In thinking about hope, I came back to the paradox from eastern traditions that nothing matters and everything matters. I find it liberating when I can release my attachment to and dependencies on outcomes (over which I often have little control). Across our lives and careers, some 'wins' vanish as a result of changing circumstances and some 'losses' become our finest hour as a result of changing perspectives. Hope, then, is more about how we live in the present than about how the future turns out. Hope is more about spaciousness for our full humanity than certainty about our final impact.
When we allow ourselves to truly be accountable in the moment, we can often make better decisions and take more courageous actions. This enables us to do the same for our clients. For example, we can pull ourselves and others out of the trance of busyness to focus on what is essential. We can pull ourselves and others out of analyzing whether something is good or bad to get on with learning from and making the most of what is.
As Viktor Frankl noted, “Everything can be taken from a [person] but one thing: the last of the human freedoms — to choose one’s attitude in any given set of circumstances, to choose one’s own way…every day, every hour, offered the opportunity to make a decision, a decision which determined whether you would or would not submit to those powers which threatened to rob you of your very self, your inner freedom.”
What is ours to do?
• Be more courageous with our questions: Be willing to ask, "Is this the conversation we need to be having?"
• Be more compassionate with our presence: Be willing to notice, "What does this person need most right now?"
• Be more conscious with our time and energy: Be willing to discern, "What is mine to do in this situation?"
Want to learn how to work this way?
The work by Angela Duckworth and her colleagues on grit is useful here. They define it as "perseverance and passion for long-term goals." People with high grit are characterized by a loyal determination and a focused direction; they are able to sustain their motivation and effort despite experiences with failure and adversity. These attributes are particularly important for people when they are going through a big change.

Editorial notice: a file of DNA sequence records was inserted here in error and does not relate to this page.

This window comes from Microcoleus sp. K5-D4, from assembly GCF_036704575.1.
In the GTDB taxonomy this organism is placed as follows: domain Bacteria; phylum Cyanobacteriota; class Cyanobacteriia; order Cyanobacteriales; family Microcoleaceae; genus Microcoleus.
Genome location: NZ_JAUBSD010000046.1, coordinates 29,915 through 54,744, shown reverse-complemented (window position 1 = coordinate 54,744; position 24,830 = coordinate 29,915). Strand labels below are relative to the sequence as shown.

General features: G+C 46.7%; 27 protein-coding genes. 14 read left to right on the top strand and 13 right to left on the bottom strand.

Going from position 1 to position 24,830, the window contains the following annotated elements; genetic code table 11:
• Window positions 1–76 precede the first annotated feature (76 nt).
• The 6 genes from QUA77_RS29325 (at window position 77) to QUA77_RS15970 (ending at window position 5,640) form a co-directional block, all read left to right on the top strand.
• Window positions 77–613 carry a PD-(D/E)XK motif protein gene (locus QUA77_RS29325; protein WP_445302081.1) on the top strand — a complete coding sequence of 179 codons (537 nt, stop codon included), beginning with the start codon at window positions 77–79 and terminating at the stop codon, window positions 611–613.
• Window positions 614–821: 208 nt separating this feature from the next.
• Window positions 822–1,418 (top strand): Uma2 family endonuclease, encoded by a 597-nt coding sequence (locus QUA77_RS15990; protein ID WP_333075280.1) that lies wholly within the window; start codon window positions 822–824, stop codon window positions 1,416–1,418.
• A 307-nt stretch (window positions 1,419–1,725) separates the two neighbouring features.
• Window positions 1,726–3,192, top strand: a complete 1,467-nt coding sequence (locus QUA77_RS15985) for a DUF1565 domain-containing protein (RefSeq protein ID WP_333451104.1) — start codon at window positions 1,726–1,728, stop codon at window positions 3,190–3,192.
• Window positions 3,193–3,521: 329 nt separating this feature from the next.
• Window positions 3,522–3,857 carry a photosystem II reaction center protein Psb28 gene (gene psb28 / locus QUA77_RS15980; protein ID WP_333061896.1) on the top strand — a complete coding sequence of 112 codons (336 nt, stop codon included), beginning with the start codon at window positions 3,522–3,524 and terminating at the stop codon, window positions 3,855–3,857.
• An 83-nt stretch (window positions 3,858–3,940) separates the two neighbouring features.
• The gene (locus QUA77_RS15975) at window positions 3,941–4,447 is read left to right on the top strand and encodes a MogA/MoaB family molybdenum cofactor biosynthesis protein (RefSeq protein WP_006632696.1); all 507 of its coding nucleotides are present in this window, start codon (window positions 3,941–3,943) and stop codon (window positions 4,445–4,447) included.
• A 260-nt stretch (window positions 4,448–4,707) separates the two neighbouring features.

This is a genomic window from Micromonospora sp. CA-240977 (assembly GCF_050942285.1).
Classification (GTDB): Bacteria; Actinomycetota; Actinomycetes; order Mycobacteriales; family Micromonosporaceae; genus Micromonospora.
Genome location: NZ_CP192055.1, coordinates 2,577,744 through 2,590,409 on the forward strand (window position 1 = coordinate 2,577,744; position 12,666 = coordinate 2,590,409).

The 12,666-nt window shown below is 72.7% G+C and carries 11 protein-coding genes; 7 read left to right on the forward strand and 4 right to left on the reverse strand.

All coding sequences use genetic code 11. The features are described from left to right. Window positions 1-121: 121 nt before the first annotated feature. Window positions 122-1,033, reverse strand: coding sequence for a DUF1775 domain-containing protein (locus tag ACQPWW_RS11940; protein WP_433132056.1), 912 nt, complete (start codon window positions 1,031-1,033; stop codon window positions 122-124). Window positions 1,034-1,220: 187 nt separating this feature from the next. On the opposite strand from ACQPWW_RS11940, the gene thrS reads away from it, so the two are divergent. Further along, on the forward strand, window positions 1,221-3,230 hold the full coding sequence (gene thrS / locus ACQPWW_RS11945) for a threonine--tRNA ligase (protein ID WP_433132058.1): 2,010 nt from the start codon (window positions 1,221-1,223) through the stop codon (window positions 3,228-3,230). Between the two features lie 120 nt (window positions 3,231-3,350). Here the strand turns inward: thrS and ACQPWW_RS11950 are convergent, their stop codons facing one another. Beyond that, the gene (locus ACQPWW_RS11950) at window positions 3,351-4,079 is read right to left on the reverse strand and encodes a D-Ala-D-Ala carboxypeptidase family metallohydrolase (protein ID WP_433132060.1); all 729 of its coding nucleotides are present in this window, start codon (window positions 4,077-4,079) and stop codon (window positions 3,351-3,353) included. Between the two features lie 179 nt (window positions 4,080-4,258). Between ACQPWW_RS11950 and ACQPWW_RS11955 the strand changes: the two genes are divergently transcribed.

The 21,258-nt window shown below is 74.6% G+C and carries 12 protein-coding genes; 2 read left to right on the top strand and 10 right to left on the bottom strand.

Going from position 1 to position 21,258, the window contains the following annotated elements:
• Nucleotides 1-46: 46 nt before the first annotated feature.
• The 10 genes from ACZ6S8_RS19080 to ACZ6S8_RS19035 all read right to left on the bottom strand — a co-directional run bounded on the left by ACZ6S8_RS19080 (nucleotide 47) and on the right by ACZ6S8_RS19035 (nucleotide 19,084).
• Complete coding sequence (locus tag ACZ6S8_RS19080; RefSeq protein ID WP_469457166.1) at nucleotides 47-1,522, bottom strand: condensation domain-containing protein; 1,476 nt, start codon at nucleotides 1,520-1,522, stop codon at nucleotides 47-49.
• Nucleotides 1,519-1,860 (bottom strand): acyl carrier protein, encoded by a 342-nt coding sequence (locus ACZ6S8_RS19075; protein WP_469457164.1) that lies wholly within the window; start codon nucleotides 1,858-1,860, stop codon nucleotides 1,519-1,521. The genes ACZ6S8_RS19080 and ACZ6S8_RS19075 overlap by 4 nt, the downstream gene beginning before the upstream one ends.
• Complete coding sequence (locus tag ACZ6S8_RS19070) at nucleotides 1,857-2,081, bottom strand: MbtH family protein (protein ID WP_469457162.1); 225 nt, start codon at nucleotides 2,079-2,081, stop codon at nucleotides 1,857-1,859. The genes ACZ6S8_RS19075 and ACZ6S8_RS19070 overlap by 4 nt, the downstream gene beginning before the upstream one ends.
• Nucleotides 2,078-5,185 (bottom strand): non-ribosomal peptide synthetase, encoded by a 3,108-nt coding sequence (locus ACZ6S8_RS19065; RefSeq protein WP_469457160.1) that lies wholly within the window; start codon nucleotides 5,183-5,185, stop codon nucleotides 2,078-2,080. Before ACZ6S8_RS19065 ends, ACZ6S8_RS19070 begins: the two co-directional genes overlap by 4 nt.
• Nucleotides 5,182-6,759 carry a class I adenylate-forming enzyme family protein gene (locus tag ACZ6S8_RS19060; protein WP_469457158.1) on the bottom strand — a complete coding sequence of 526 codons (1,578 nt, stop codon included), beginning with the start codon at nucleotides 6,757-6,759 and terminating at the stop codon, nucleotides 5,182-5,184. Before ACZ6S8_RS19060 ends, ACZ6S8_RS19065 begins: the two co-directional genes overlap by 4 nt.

So what might this mean in terms of how we work with our clients (either a person or an organization) as guardians at their proverbial gates? It means recasting resistance as a resource that reminds us to pause at the threshold to ensure we are prepared (without getting stuck in the trap of 'enough'), to discipline ourselves to remain present to what is unfolding (so we can make finer distinctions), and strengthen ourselves with the grit to stay focused on (and adapt to) the new course ahead.
Tips for each phase of the threshold process:
What do you need most right now? How about your client?
In the News
Next online narrative coaching course starts June 6th!
This is the last chance to take the course in its current form. It is a wonderful and intimate opportunity to learn the essential elements of this work with colleagues from around the world. The course includes over 200 pages of material, over 20 tools, and opportunities for coaching by David and your peers. You can find out more and register at http://www.narrativecoaching.com/narrative-coaching-for-practitioners.html.
Dr David Drake is the founder of the field of Narrative Coaching.